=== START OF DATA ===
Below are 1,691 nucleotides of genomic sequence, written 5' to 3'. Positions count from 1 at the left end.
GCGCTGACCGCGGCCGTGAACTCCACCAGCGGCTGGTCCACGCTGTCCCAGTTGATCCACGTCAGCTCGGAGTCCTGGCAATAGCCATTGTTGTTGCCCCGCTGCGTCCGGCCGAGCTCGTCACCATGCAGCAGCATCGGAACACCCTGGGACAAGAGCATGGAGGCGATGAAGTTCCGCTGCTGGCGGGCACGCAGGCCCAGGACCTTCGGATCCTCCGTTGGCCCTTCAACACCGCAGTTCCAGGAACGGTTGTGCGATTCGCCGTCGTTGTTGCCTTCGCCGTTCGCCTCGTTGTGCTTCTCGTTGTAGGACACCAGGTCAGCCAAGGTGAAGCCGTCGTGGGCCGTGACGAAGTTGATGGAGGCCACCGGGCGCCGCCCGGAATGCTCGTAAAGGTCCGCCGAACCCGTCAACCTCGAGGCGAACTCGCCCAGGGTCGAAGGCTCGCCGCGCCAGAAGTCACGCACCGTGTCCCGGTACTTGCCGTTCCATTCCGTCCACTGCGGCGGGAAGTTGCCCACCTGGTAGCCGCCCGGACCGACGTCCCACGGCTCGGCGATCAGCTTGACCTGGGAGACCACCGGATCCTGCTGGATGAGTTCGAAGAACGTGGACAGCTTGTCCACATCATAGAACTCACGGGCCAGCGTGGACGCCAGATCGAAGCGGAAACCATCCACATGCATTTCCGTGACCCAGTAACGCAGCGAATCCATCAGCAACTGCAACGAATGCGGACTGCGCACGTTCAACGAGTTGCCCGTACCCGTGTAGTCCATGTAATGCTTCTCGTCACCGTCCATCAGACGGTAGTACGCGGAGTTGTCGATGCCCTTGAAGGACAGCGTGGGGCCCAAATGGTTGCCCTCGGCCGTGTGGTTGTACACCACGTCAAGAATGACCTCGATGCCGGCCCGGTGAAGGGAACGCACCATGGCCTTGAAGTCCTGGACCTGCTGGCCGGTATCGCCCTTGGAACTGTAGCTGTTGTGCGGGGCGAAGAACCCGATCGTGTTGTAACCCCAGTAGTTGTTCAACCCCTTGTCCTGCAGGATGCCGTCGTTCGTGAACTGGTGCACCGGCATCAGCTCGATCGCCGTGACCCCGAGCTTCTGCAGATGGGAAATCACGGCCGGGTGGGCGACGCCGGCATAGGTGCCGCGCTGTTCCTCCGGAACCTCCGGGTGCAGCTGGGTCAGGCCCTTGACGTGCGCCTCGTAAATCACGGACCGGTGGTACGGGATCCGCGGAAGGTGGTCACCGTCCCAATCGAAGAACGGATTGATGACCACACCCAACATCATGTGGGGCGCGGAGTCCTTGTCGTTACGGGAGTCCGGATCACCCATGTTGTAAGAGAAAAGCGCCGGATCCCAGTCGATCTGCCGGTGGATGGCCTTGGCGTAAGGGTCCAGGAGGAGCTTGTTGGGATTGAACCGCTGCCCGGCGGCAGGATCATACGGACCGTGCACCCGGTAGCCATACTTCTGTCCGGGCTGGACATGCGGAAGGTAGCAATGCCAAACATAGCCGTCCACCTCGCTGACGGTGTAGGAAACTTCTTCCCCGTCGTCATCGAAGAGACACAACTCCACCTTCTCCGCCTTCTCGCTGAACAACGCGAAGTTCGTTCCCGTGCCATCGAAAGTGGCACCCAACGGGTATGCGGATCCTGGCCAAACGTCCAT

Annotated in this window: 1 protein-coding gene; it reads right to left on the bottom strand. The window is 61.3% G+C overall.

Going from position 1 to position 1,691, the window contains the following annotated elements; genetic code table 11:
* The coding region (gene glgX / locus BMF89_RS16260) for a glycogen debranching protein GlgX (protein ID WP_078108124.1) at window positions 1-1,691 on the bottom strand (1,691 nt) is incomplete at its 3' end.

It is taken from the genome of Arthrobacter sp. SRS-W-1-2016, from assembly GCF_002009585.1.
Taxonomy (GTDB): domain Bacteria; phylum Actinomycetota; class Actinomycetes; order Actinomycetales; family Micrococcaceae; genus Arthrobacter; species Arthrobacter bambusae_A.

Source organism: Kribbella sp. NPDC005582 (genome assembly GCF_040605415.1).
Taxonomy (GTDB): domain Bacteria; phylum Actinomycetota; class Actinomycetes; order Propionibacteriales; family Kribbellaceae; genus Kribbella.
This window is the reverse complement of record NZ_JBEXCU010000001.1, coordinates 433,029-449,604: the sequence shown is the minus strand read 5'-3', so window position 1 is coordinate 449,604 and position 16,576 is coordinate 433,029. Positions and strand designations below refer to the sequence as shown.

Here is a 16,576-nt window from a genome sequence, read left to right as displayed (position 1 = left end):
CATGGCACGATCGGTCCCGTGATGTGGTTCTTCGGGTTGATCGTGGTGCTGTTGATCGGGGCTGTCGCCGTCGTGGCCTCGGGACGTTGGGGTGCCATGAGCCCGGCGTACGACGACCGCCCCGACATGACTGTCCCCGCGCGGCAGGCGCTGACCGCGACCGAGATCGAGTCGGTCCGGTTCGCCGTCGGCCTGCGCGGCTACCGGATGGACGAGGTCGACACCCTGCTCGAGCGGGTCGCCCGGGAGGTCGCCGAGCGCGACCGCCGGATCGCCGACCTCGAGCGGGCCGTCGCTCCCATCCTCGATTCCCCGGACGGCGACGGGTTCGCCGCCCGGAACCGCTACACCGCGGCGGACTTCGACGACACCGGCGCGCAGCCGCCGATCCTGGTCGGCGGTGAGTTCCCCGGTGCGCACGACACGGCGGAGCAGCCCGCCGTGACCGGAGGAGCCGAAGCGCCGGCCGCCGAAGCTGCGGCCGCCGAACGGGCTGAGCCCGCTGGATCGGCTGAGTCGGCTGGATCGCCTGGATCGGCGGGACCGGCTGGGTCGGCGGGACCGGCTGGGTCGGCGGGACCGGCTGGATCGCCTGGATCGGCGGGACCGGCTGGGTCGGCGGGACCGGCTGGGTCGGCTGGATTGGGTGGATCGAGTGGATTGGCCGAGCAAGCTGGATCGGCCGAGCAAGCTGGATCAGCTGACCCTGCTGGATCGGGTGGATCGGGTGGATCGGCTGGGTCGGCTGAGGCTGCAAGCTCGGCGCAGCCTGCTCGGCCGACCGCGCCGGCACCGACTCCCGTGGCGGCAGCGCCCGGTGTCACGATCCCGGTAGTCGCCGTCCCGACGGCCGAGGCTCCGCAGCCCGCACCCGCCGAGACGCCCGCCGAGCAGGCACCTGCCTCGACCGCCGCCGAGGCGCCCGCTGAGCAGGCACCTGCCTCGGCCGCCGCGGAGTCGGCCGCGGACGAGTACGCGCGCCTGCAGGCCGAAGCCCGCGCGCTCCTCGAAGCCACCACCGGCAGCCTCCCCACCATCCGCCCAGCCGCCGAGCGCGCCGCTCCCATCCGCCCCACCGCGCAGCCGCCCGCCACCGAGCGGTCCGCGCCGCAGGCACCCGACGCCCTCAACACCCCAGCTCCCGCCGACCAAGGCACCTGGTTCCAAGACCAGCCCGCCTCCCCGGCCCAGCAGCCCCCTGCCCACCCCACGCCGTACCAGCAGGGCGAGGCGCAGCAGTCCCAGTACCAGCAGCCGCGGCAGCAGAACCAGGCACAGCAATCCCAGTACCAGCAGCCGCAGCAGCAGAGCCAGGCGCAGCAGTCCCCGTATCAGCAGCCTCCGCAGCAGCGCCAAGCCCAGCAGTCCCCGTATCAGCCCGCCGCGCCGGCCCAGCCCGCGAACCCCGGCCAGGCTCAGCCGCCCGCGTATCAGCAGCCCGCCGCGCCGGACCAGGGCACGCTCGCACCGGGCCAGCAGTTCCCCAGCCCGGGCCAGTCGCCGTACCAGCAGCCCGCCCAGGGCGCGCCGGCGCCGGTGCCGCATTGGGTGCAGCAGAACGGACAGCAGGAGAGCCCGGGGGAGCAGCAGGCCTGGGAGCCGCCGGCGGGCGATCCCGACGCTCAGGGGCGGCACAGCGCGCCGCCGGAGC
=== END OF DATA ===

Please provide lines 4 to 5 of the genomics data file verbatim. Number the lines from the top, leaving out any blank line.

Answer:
Going from position 1 to position 1,691, the window contains the following annotated elements; genetic code table 11:
* The coding region (gene glgX / locus BMF89_RS16260) for a glycogen debranching protein GlgX (protein ID WP_078108124.1) at window positions 1-1,691 on the bottom strand (1,691 nt) is incomplete at its 3' end.